Portland, Maine, Struggles with Combined Storm Water, Sewer Infrastructure

Despite obstacles, the city has implemented an 80% discharge reduction since 1989

Maine city struggles with combined sewage and storm water infrastructure

The city of Portland, Maine has undergone massive improvements in efforts to improve combined sewage and storm water overflow into the Casco Bay. The city has been steadily improving storm water management since 1989 when the Conservation Law Foundation filed suit against the city for storm-related sewage overflows.

In 1989, the city recorded discharging 1.8 billion gal of storm water and sewage discharge, however, in 2016 the city reported 318.4 million gal—an 80% decrease. While the city has been utilizing a variety of storm water management practices, the crux of the issue lies in the combined storm water and sewer infrastructure.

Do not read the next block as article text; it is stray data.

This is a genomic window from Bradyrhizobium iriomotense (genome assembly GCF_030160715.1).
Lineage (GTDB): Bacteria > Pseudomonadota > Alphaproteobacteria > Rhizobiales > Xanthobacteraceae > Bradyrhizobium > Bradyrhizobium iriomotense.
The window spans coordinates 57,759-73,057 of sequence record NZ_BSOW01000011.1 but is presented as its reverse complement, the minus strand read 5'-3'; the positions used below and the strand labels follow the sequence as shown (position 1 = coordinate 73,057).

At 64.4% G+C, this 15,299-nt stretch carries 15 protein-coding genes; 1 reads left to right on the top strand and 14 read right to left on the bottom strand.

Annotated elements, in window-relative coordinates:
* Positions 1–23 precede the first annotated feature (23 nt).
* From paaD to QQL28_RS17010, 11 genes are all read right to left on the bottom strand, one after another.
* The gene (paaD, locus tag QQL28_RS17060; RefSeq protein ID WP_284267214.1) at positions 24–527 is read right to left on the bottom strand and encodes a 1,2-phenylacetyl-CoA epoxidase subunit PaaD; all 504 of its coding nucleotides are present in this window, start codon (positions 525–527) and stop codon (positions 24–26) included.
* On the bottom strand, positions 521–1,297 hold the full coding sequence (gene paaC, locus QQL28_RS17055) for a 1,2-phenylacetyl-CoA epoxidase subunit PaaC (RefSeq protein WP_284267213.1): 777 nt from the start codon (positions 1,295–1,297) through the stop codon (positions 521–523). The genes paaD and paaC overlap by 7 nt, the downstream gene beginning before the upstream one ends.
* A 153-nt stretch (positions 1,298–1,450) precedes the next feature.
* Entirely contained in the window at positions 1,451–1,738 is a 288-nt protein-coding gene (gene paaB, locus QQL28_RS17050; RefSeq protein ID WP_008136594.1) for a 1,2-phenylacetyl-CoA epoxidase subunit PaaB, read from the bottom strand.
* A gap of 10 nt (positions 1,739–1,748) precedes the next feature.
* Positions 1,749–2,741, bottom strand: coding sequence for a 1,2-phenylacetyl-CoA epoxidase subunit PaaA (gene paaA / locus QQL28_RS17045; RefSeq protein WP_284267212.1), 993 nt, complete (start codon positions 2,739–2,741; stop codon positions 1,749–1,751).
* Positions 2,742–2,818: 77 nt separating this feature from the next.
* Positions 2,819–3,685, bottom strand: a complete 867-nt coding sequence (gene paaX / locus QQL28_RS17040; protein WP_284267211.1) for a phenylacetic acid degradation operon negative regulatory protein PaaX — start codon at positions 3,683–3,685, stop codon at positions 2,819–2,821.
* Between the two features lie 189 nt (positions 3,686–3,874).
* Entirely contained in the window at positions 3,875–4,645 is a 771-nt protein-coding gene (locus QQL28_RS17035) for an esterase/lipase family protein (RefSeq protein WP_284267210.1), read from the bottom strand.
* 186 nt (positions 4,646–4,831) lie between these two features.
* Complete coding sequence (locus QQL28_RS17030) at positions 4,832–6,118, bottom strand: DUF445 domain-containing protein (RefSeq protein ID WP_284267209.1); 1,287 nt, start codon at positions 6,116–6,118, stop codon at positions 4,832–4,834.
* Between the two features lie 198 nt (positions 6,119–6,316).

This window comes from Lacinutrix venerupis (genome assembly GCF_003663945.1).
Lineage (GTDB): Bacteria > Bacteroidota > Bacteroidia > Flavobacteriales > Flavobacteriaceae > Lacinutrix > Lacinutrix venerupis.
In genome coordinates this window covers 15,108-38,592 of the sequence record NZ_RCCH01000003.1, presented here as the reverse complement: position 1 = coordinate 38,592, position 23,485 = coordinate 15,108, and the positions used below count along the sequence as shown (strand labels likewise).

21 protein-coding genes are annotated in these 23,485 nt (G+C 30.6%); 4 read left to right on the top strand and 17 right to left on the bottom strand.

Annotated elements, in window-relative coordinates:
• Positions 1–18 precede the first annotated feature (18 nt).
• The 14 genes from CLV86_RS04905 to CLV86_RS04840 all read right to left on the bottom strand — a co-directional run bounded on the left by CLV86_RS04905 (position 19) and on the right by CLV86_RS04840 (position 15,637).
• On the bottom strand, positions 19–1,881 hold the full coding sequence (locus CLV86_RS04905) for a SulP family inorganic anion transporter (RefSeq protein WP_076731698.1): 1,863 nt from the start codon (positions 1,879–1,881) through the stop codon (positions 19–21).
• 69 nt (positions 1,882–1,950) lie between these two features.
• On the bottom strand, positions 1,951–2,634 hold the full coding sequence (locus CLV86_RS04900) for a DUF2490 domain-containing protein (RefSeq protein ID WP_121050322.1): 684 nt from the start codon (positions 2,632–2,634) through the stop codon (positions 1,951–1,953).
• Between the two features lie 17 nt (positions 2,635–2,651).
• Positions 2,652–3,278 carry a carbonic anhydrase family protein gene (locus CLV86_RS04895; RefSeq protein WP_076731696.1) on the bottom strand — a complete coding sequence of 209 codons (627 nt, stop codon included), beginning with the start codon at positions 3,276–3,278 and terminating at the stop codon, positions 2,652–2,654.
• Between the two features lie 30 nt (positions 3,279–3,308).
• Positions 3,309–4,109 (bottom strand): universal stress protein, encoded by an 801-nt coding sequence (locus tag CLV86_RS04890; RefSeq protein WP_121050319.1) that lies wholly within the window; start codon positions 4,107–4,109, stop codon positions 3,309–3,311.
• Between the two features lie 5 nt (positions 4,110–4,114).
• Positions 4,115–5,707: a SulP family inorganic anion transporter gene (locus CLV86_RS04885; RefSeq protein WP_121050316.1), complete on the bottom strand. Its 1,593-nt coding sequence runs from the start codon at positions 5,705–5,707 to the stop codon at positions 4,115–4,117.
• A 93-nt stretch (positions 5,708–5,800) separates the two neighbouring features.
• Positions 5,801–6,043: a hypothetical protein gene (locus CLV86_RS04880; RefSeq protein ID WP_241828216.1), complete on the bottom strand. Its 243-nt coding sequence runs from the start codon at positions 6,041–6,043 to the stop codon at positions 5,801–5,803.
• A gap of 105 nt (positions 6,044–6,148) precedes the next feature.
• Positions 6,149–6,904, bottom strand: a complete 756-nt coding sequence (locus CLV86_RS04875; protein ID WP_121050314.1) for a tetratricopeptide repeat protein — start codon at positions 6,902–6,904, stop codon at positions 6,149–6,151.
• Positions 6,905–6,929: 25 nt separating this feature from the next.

Part of the city’s 15-year plan adopted in 2014 will involve separating storm water and sewer runoff systems and building storm water detention basins to later treat the water.

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